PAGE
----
Blog posts by year and month December 2011

Posts (77)

  1. Some parts of Wales have already had a dusting of snow but it looks like we could be in for the first proper snow of the winter later tonight and tomorrow morning! Mind you, it's not going to snow everywhere, it will depend very much on where you live and how high you are above sea level. Some places will just have rain. Based on the latest information from the Met Office, the higher ground of South and Mid Wales could be worst hit by snow but of course things could change with further updates later today. There is still some uncertainty on the path of a deepening area of low pressure moving in from the Atlantic. A change in direction of just 50 to 100 miles north or south can make all the difference as to which part of Britain will get heavy rain, snow or severe gales. This evening rain in Pembrokeshire will spread across the rest of Wales and it will turn increasingly to sleet and snow after midnight. On the coast it will probably stay as rain or sleet but snow inland. The Met Office has issued a yellow and amber snow warning for parts of Wales. Amber means be prepared for some disruption. Forecast chart for 6am on Friday, 16 December, 2011. Parts of Mid Wales, the South Wales Valleys and Monmouthshire could have 2 to 5 cm of snow, 1 to 2 inches. However over 10cm (4 inches) is possible on higher ground e.g. the Heads of the Valleys, the Black Mountains, Brecon Beacons and the hills of Powys. The snow will be the wet, sticky kind and consist of big flakes. It will settle, especially but not exclusively on higher ground. Cardiff and Swansea may get away with little if any snow but I wouldn't rule out a light covering on some cars and the grass. Tomorrow the rain and snow will move away but in the north showers will move in from the Irish Sea, some of these heavy falling as rain, hail, sleet and snow with thunder possible too. Pen y Fan with a dusting of snow by Mike Davies. Tomorrow night, the showers will clear and with temperatures falling close to freezing or below ice will become a hazard. This is not the start of a severe cold spell though and it looks like turning milder in the run up to Christmas next week, so a White Christmas looks unlikely at the moment. So, a wintry mix of weather heading our way in the next 24 hours. Don't forget you can keep up to date with the forecast and the latest traffic and travel news on BBC Radio Wales and BBC Radio Cymru. If you take any pictures of snow why not send them in to the weather team via email to dereksdiary@bbc.co.uk or send me a tweet @derektheweather. Derek

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  2. Hijinx Theatre bring a little theatrical entertainment to the stressed Christmas shoppers of Cardiff next week with their short play The Snooks Brothers. The Cardiff-based theatre company will transform one of the empty retail units in Morgan Arcade into a theatre set in the style of a Dickens...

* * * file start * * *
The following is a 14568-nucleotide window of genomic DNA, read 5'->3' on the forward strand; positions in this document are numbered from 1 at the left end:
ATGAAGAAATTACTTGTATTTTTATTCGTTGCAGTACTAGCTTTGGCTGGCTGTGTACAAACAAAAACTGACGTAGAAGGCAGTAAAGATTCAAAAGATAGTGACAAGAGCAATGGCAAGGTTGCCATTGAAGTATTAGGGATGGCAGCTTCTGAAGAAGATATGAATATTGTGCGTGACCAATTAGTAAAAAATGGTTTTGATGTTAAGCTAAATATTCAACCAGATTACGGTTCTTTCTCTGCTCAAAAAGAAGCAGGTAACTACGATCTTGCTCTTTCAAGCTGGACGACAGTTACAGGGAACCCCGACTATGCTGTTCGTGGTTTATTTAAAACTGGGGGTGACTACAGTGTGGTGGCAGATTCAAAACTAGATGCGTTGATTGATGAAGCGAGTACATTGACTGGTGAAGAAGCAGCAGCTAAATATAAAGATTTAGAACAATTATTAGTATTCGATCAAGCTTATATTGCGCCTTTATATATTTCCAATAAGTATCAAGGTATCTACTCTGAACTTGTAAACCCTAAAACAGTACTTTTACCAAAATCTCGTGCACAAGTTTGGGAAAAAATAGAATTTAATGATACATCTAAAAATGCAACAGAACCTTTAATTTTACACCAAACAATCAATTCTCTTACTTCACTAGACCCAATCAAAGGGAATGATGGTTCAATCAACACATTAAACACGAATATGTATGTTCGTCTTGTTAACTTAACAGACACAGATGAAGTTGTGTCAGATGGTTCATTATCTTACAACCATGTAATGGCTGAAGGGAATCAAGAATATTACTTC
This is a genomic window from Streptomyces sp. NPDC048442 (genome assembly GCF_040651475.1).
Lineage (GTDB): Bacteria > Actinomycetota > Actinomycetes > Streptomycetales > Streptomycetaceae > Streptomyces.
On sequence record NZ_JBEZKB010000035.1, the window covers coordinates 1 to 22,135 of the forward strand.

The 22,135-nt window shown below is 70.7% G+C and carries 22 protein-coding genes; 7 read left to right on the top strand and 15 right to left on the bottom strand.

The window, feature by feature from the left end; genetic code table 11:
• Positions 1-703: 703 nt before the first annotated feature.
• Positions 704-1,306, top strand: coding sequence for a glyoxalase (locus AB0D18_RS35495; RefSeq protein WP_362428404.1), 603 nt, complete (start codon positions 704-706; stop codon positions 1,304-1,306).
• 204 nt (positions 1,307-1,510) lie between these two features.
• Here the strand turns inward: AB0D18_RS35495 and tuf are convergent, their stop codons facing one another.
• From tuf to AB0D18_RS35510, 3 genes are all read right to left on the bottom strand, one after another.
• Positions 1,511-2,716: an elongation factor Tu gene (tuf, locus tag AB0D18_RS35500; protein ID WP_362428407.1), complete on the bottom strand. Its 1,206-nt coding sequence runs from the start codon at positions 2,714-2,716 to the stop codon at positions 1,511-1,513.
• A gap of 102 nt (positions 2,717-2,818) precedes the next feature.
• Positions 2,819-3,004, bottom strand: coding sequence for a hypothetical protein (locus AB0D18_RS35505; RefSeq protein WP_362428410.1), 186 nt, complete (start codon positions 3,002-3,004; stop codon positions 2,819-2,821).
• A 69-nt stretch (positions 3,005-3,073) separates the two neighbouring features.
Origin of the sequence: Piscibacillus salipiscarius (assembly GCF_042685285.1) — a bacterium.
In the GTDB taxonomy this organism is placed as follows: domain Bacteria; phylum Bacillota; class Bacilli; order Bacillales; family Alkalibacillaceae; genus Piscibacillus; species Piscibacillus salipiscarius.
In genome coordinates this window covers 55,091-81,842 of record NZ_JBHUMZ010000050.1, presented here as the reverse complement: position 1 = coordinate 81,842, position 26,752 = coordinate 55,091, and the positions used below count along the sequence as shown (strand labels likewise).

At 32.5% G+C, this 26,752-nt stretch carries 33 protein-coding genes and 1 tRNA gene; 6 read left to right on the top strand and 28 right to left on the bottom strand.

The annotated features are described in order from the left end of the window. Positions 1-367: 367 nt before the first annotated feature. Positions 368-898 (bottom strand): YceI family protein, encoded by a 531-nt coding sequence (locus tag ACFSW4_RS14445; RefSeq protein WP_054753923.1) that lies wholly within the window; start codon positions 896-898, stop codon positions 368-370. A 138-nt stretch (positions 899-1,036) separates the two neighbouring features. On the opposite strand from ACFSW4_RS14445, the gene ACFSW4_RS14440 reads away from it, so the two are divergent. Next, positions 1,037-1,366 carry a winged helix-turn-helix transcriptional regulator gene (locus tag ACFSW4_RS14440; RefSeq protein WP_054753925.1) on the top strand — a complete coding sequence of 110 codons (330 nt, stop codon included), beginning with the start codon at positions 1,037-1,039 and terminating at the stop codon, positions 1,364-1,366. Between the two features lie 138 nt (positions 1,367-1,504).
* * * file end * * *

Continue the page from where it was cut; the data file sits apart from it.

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  3. It's that time of year when music magazines publish their lists of the best releases of the year, and Welsh acts are popping up, albeit not in especially high positions. Jonny In Uncut magazine, Jonny appear at number 36 in their top 50, with their self-titled album. Uncut say: "Euros Childs, once of Gorky's Zygotic Mynci, and Teenage Fanclub's Norman Blake pooled their considerable songwriting resources for their best work in an age. Some of Jonny's songs sounded like lost children's TV themes; others had the easygoing poignancy that both artists have long been masters of." Gruff Rhys In Q's top 50, Gruff Rhys appears with his Hotel Shampoo collection. They say: "Super Furry Animals man Gruff Rhys restricted himself to a three-week recording schedule to avoid his simple melodies being suffocated by studio experiments." Kids In Glass Houses It's been a slightly healthier year for rock music than indie, it seems. In Kerrang!'s exhaustive top 101 albums of the year, first up at 93 are Bastions with Hospital Corners. The magazine says: "They simply made an album every bit as dark, grim and oppressive as it is relentless, in your face and visceral." At number 78 are Kids In Glass Houses with In Gold Blood. The Kerrang! verdict: "While its ingenuity risked leaving a few long-term fans scratching their heads, it was dazzling in its unpredictability. With the thrust and raw power of a great rock record, songs like The Florist saw the Welshmen abandon convention and finally spread their wings." The Blackout At number 66, The Blackout appear with Hope. "Hope... fizzes ambition born both of desperation and determination to fulfil all that potential. It does too: an inspired collaboration with Hyro Da Hero on Higher And Higher and a seemingly endless supply of slowburn rock anthems make this their best album yet," say the magazine. Funeral For A Friend Top spot for Kerrang! among the Welshies goes to Funeral For A Friend, at number 52 with Welcome Home Armageddon. The verdict: "Reinvigorated by personnel changes, they returned to a level of heaviness they hadn't displayed in years and, boy, did it suit them." Although these are but three publications, it's not been a vintage year for Welsh music, it has to be said. That's no reflection on the quality of the works appearing in these lists, but simply that in previous years the sheer volume of releases meant that Wales batted above its average. A combination of lack of major releases and bands that - not to put too fine a point on it - are on the downward slope of their careers, mean that it's difficult to see who's going to compete with the likes of Florence And The Machine, PJ Harvey, Coldplay or Mastodon. Here's hoping that in 2012 the raft of inventive newer Welsh acts break through and magazines can view Wales once more with a little bit of the green eye. Feel free to comment! If you want to have your say, on this or any other BBC blog, you will need to sign in to your BBC iD account. If you don't have a BBC iD account, you can register here - it'll allow you to contribute to a range of BBC sites and services using a single login. Need some assistance? Read about BBC iD, or get some help with registering.